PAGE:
Education ∪ Math ∪ Technology

Tag: Moodle (page 1 of 1)

Moodle proposal

David Wees

Stratford Hall


The British Columbia government recently strongly encouraged that all school districts must provide distributed learning for all interested students in their district. Although the private schools in BC have managed to thus far avoid this requirement, it is conceivably that all schools will eventually be held to this standard. Stratford Hall currently uses a distributed learning platform, but it is meant as an additional tool for a face to face classroom. I propose that we extend this platform to allow for students to take entire courses online if they so choose.

Moodle Proposal

As part of our desire to be an excellent school we have been providing the forefront of what is considered an excellent education. This is best done using sound educational practices and proven pedagogical techniques to best instruct our children. There are a few best practices which we should endeavor to use at our school, one of which is to provide a framework for students who have missed school to be able to catch up on work they have missed in a useful way (Govindasamy, T., 2002). Second, as many school districts in British Columbia have been accepting the initiative by the provincial government to produce distributed learning courses (BCME 2006), this is a new area in which to compete with the public schools.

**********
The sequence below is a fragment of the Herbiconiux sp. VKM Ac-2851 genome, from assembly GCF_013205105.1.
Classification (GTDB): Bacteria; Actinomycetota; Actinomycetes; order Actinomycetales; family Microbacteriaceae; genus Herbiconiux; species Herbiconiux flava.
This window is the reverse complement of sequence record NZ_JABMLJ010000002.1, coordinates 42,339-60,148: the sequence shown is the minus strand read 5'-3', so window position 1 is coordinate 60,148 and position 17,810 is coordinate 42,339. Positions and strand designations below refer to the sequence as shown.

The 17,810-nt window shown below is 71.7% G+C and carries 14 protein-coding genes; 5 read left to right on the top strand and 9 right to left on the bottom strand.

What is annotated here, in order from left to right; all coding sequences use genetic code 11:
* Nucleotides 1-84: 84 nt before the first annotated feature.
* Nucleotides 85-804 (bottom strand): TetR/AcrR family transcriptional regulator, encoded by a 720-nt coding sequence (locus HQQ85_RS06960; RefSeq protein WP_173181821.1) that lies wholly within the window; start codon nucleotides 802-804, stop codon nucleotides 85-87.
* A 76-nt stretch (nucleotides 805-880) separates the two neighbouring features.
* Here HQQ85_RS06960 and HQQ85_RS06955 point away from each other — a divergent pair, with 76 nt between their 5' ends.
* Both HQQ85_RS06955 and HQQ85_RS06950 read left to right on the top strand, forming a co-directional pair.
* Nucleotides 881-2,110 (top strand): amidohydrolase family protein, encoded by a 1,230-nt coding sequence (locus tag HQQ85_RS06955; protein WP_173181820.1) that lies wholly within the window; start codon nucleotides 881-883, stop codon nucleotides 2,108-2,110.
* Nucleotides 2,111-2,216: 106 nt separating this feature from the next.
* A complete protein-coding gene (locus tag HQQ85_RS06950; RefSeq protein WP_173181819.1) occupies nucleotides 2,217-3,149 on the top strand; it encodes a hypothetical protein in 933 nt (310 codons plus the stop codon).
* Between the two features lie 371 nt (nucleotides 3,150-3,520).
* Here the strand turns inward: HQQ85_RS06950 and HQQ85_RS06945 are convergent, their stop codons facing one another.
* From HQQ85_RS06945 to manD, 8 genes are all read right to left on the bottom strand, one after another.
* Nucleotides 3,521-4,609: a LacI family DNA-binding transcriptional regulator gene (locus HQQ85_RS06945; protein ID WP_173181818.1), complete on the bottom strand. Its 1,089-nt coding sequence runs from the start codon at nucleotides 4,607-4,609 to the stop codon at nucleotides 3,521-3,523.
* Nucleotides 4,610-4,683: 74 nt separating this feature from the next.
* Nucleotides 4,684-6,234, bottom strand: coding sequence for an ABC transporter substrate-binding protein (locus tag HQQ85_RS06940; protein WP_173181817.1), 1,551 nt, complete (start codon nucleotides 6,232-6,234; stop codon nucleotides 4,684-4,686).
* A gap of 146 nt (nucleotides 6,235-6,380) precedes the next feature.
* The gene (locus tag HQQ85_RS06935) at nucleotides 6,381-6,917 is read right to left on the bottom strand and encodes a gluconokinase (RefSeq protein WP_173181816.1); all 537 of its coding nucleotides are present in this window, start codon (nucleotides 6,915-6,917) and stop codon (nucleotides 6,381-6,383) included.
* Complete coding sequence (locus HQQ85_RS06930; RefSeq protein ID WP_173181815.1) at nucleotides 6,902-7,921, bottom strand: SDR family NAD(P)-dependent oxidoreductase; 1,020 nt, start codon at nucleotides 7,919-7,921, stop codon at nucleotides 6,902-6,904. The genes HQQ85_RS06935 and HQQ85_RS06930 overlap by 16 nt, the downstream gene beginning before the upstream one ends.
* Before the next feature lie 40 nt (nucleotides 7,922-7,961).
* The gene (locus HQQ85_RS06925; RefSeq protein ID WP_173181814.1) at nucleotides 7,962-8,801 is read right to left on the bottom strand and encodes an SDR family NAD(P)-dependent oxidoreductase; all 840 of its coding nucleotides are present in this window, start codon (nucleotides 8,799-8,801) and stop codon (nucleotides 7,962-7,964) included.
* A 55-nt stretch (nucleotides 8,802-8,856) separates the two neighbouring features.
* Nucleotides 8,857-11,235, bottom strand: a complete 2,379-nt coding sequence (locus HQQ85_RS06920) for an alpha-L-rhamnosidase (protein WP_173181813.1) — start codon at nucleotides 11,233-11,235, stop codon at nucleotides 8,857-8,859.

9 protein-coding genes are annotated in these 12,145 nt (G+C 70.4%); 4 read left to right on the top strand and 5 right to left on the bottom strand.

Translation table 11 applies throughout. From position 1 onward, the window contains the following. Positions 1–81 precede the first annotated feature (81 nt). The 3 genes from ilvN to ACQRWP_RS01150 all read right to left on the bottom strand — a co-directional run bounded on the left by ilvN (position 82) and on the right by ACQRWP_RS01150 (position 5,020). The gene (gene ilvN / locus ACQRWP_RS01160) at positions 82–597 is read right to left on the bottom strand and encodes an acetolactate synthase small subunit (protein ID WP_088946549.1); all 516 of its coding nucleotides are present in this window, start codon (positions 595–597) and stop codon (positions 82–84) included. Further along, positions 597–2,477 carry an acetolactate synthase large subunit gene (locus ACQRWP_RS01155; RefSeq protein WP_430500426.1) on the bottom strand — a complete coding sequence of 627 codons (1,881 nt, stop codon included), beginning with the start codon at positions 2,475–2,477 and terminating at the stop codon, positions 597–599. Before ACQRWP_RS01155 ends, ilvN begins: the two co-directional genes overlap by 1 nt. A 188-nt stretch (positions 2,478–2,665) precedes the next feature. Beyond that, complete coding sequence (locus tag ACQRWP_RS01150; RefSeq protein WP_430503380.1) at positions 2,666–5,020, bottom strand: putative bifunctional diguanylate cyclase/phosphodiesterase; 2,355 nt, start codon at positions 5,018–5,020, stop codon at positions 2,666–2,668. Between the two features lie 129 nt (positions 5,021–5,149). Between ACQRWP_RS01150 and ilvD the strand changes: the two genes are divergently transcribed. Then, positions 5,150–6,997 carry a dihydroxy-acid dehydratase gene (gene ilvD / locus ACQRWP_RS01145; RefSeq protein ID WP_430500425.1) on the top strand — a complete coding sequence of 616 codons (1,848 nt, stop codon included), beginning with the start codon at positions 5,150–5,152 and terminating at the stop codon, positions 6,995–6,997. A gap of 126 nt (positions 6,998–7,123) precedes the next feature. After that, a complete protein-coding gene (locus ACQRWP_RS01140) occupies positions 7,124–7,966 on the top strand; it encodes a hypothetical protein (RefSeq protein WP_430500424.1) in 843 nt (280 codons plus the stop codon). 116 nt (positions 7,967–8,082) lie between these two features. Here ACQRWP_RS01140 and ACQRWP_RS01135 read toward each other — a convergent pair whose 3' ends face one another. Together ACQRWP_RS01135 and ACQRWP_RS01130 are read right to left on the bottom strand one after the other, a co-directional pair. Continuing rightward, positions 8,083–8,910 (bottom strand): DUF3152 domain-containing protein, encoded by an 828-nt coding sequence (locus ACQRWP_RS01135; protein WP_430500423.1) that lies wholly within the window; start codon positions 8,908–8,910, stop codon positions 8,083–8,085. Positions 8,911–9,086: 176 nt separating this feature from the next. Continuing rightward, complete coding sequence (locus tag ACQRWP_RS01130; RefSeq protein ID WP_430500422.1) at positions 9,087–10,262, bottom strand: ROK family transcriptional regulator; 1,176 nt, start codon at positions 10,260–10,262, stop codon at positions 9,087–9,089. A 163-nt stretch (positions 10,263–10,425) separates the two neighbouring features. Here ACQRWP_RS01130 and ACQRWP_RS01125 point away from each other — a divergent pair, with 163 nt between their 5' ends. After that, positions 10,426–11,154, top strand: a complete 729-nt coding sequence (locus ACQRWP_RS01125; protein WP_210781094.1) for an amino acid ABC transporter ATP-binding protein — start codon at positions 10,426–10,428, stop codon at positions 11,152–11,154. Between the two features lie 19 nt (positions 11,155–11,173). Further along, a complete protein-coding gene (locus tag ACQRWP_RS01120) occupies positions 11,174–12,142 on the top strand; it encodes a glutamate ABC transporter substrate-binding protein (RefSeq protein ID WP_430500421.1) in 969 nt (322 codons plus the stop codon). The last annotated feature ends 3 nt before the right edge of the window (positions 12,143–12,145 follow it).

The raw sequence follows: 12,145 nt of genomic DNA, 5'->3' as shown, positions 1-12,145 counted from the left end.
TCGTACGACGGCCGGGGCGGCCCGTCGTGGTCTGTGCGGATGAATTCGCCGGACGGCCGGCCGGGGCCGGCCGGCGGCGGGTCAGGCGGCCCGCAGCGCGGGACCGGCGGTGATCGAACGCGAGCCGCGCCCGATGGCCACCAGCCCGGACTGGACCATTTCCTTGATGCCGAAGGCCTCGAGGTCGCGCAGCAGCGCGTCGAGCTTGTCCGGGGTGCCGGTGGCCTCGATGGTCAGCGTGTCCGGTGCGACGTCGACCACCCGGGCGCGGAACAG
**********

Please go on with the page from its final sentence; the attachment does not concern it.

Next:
Our current structure for our online learning is using the Moodle platform on an ad hoc basis. Some teachers utilize the system, others do not. No one uses the system to its fullest potential, and certainly no one at our school has an entire online course available for our students. We need to rectify this situation in order to continue to compete with the public schools in BC.


When evaluating which direction to go with our distributed learning, we need to look at the following criterion: cost, time required, usability, and accessibility which are some of the criteria we have discussed as part of my Master’s degree program.

Moodle will be the cheapest platform for us to use in terms of licensing cost. As Moodle is open source we do not need to pay any licensing fee to use Moodle. Any proprietary LMS we might choose will come with an associated yearly license fee.

In terms of time required to work on this project, continuing to use Moodle is the best value as well. Since teachers are already familiar with using Moodle, there will be very little additional training time necessary in order to extend our capabilities. Learning a new learning management system (LMS) would only extend the amount of time this project would take.